Besides winning its first game of the season, the Kansas State men’s basketball team got another piece of good news on Wednesday in the form of two signed National Letters of Intent.
The Wildcats landed junior college big man Stephen Hurt and prep school shooting guard Tre Harris for the 2014 class, filling the needs of adding size and another perimeter shooter.
In Hurt, the Wildcats get a 6-foot-10 forward who at one point weighed 285 pounds. Rated a 3-star player by Rivals, Hurt transferred from Lipscomb to Northwest Florida State College after a coaching change. He will be a junior when he plays for K-State next season.
Hurt chose the Wildcats over offers from Miami and Wichita State, but he was getting interest from Indiana, Tennessee and VCU when he committed to K-State on Oct. 2.
“Couldn’t be more excited, we need size,” K-State head coach Bruce Weber said. “It’s hard to get big guys and to get Stephen Hurt is a major coup for us. We beat some very, very good programs.”
Hurt wasn’t majorly recruited out of high school in Tennessee, but landed at Lipscomb where he received major minutes against some of the top teams in the SEC. After Scott Sanderson resigned from his position as the head coach at Lipscomb, the injured Hurt decided to transfer to a junior college instead of sitting out for a transfer season.
Weber said Hurt lost a large amount of weight and will use the season to adjust into his new body size, as well as work on conditioning.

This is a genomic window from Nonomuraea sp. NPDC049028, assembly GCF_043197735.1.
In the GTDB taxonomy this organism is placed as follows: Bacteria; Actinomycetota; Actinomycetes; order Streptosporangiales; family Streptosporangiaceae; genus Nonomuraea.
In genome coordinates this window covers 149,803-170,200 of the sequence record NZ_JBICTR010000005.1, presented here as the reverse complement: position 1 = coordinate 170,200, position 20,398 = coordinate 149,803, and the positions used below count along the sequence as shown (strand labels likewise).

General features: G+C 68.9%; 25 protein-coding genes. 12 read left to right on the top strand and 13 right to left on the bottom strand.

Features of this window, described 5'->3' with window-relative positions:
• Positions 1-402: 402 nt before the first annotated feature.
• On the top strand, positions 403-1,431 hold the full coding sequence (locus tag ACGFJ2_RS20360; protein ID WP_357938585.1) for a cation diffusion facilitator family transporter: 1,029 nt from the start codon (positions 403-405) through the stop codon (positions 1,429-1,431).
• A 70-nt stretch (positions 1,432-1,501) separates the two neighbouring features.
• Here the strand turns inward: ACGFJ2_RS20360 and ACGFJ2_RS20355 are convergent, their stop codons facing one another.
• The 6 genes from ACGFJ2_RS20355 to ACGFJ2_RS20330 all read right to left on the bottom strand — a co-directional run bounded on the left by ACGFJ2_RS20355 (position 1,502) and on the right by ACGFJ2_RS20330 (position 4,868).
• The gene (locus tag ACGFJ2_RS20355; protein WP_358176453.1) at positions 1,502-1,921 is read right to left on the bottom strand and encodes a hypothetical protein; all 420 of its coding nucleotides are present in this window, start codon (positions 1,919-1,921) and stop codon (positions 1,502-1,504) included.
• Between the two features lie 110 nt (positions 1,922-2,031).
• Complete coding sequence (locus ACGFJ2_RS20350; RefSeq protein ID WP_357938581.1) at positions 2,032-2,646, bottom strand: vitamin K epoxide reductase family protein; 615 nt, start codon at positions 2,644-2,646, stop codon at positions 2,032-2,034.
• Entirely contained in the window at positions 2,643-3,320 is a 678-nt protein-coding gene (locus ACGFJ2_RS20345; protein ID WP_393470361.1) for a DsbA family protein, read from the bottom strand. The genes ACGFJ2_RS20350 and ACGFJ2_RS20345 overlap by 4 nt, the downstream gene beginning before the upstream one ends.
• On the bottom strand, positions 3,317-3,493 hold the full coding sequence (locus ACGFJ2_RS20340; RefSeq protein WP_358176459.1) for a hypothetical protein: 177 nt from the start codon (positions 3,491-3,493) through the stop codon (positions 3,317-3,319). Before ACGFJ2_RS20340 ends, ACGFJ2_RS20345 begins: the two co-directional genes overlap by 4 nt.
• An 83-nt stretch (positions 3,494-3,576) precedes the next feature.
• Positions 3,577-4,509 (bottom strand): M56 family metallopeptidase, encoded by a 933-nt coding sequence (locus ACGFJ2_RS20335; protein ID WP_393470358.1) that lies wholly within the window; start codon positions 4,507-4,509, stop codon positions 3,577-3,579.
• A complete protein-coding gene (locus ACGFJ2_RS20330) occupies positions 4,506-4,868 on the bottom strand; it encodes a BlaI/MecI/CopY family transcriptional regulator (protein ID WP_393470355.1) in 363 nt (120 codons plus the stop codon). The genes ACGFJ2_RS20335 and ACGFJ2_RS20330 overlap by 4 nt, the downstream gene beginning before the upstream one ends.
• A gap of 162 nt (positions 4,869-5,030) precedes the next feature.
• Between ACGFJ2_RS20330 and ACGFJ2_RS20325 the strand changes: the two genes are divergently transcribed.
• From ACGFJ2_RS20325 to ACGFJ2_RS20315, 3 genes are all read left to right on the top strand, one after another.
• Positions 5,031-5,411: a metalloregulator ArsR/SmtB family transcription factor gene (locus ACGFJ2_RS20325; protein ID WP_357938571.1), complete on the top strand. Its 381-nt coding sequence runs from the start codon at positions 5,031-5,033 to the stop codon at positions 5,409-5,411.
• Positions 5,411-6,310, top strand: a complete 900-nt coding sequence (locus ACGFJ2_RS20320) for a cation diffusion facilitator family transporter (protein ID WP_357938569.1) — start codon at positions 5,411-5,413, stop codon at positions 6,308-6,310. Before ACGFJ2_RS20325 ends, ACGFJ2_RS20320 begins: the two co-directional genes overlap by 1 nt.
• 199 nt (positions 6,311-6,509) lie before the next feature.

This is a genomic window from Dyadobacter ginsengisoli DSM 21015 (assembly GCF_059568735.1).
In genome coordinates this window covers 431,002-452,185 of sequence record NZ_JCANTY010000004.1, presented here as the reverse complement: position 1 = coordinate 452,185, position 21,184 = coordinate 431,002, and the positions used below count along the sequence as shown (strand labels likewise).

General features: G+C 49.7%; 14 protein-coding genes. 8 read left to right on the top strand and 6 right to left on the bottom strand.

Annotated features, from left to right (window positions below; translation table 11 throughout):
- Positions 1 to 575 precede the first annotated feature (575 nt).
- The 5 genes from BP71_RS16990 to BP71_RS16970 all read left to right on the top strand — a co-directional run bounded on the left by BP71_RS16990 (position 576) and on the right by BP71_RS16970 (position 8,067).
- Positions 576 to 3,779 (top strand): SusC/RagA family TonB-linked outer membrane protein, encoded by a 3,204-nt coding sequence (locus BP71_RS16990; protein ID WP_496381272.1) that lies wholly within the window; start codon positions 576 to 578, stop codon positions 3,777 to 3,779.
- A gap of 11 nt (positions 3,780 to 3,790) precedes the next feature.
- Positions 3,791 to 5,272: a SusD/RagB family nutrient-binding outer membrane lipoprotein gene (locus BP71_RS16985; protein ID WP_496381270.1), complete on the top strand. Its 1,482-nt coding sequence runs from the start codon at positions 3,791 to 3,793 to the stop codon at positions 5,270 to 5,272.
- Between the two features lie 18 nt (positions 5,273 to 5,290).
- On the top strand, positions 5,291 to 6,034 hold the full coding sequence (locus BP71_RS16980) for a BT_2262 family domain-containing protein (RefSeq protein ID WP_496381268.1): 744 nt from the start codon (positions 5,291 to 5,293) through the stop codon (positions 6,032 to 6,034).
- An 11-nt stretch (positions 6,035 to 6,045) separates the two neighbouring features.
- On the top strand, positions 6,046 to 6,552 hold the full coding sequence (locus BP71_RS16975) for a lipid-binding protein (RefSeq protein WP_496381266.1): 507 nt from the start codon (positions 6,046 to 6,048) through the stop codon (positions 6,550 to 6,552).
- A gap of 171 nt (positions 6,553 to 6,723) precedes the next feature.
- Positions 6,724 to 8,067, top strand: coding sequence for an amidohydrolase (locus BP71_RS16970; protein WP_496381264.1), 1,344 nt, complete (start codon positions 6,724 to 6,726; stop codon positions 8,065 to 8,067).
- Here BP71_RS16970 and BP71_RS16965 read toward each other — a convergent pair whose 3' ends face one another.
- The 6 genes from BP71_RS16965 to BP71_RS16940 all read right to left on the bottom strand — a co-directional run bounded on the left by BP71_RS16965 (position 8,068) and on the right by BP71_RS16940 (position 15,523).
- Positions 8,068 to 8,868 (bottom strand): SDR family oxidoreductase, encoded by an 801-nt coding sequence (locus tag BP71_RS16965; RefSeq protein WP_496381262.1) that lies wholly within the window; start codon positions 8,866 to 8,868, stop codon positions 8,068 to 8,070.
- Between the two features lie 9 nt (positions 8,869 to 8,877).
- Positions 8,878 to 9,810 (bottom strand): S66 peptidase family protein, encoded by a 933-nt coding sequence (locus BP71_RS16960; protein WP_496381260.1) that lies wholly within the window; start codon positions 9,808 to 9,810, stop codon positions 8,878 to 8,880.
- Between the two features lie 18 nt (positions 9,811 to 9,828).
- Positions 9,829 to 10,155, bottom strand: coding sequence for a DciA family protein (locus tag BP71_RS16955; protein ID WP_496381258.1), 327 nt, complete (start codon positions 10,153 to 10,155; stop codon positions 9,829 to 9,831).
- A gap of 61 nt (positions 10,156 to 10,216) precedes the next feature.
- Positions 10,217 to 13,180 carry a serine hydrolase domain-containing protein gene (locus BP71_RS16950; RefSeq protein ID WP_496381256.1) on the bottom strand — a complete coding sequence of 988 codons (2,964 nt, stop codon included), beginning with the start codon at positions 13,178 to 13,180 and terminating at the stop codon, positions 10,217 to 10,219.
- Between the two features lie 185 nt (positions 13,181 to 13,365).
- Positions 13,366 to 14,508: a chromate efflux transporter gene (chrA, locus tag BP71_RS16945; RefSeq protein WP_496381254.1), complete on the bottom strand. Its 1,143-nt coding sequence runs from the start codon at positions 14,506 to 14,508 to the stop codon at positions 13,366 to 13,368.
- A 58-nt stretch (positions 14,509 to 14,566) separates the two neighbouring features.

Despite his size, Hurt isn’t the typical 6-10 big guy, but a more versatile player with a skill set that goes beyond the paint.
“If you’re thinking of someone he’s like, I think Tim Duncan,” Weber said. “He loves (Dirk) Nowitzki, that big guy that can do stuff. He can shoot 3s, he can really help us.”
The second piece of the Wildcats’ class so far this season in Harris, chose to go to Fishburne Military School in Virginia, after hardly getting recruited out of high school in Illinois.
Weber said there were multiple connections to the 6-foot-5 shooting guard, but what they do know is he can shoot.
“I’ve known his high school coach for years, his uncle is an assistant at Tennessee,” Weber said. “He didn’t get quite the recruiting that he wanted to, made the decision to try a prep school. Coach (Chris) Lowery went out to watch someone else actually, but he’s a deadeye shooter.”
Harris is not ranked by Rivals, and little is known of him because he does not play the AAU summer circuits.
But Weber was excited about the possibilities Harris could bring to the Wildcats, especially if he uses his prep school year to improve his body.
“He can definitely shoot the 3 ball and stretch the defense,” he said. “He went out there to mature and get stronger. If he does those things, I know he can shoot the basketball and he’s going to help us.”